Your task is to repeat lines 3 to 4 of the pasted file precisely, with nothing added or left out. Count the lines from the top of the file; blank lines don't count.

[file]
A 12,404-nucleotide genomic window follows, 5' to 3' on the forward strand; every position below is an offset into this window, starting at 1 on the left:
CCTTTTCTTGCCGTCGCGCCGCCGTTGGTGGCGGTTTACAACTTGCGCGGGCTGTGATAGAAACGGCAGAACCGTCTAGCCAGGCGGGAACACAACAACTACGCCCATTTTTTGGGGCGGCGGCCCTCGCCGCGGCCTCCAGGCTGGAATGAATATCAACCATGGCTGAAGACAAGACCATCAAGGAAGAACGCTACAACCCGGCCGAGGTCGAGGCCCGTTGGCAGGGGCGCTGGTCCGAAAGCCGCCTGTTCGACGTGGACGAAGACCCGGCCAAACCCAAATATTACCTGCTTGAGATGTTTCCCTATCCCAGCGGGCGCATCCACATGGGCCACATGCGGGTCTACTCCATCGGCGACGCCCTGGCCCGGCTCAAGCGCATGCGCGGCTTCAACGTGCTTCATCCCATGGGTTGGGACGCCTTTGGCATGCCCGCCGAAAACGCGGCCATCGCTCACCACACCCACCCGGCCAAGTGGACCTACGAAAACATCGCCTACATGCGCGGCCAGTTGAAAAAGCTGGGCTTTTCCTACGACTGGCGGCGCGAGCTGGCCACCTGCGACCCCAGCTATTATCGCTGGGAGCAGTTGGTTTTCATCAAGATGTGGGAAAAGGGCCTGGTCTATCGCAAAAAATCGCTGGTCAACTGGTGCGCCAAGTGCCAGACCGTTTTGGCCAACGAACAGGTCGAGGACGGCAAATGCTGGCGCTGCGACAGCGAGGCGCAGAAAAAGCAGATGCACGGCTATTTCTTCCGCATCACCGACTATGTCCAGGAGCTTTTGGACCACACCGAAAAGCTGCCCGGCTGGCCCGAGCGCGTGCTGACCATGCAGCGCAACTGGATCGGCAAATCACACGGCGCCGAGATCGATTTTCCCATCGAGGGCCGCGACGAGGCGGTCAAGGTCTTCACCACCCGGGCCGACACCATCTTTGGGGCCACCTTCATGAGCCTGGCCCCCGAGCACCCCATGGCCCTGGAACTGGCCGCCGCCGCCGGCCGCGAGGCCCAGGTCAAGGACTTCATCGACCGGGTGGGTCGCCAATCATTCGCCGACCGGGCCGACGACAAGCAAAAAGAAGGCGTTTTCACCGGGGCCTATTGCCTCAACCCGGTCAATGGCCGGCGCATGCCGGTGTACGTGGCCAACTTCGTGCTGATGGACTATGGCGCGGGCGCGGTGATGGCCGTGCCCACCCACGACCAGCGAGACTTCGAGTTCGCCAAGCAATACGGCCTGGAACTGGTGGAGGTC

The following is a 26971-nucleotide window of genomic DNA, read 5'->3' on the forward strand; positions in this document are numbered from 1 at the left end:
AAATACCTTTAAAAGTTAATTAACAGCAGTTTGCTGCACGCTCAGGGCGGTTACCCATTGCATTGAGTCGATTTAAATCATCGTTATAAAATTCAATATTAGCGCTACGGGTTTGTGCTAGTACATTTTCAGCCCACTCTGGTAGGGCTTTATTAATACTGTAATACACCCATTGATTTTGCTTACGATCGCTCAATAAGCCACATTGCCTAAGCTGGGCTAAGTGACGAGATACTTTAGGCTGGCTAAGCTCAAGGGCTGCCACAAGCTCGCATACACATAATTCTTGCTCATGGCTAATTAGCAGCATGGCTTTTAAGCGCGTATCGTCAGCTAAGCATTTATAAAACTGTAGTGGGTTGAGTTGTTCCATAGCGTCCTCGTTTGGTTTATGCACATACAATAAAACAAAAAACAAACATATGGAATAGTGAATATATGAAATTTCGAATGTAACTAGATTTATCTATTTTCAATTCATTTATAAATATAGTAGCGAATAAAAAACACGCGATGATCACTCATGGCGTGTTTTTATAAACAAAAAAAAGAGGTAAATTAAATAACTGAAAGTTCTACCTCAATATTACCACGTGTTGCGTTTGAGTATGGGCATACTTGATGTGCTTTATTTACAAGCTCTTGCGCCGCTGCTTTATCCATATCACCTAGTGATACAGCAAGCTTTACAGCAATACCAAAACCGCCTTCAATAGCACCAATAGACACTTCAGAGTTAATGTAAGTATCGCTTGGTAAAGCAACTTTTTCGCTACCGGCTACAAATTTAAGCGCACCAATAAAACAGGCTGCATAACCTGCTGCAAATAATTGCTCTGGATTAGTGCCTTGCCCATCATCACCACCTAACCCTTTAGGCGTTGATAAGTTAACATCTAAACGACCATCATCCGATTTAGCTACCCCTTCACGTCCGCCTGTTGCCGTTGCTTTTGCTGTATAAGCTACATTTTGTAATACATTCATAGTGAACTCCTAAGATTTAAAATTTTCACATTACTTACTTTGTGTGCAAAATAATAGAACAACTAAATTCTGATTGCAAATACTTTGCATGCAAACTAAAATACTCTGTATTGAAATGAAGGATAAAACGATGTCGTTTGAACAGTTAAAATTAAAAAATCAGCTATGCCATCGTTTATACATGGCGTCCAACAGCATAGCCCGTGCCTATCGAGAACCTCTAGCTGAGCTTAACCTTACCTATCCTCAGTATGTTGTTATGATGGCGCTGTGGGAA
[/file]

The following is a 26971-nucleotide window of genomic DNA, read 5'->3' on the forward strand; positions in this document are numbered from 1 at the left end:
AAATACCTTTAAAAGTTAATTAACAGCAGTTTGCTGCACGCTCAGGGCGGTTACCCATTGCATTGAGTCGATTTAAATCATCGTTATAAAATTCAATATTAGCGCTACGGGTTTGTGCTAGTACATTTTCAGCCCACTCTGGTAGGGCTTTATTAATACTGTAATACACCCATTGATTTTGCTTACGATCGCTCAATAAGCCACATTGCCTAAGCTGGGCTAAGTGACGAGATACTTTAGGCTGGCTAAGCTCAAGGGCTGCCACAAGCTCGCATACACATAATTCTTGCTCATGGCTAATTAGCAGCATGGCTTTTAAGCGCGTATCGTCAGCTAAGCATTTATAAAACTGTAGTGGGTTGAGTTGTTCCATAGCGTCCTCGTTTGGTTTATGCACATACAATAAAACAAAAAACAAACATATGGAATAGTGAATATATGAAATTTCGAATGTAACTAGATTTATCTATTTTCAATTCATTTATAAATATAGTAGCGAATAAAAAACACGCGATGATCACTCATGGCGTGTTTTTATAAACAAAAAAAAGAGGTAAATTAAATAACTGAAAGTTCTACCTCAATATTACCACGTGTTGCGTTTGAGTATGGGCATACTTGATGTGCTTTATTTACAAGCTCTTGCGCCGCTGCTTTATCCATATCACCTAGTGATACAGCAAGCTTTACAGCAATACCAAAACCGCCTTCAATAGCACCAATAGACACTTCAGAGTTAATGTAAGTATCGCTTGGTAAAGCAACTTTTTCGCTACCGGCTACAAATTTAAGCGCACCAATAAAACAGGCTGCATAACCTGCTGCAAATAATTGCTCTGGATTAGTGCCTTGCCCATCATCACCACCTAACCCTTTAGGCGTTGATAAGTTAACATCTAAACGACCATCATCCGATTTAGCTACCCCTTCACGTCCGCCTGTTGCCGTTGCTTTTGCTGTATAAGCTACATTTTGTAATACATTCATAGTGAACTCCTAAGATTTAAAATTTTCACATTACTTACTTTGTGTGCAAAATAATAGAACAACTAAATTCTGATTGCAAATACTTTGCATGCAAACTAAAATACTCTGTATTGAAATGAAGGATAAAACGATGTCGTTTGAACAGTTAAAATTAAAAAATCAGCTATGCCATCGTTTATACATGGCGTCCAACAGCATAGCCCGTGCCTATCGAGAACCTCTAGCTGAGCTTAACCTTACCTATCCTCAGTATGTTGTTATGATGGCGCTGTGGGAA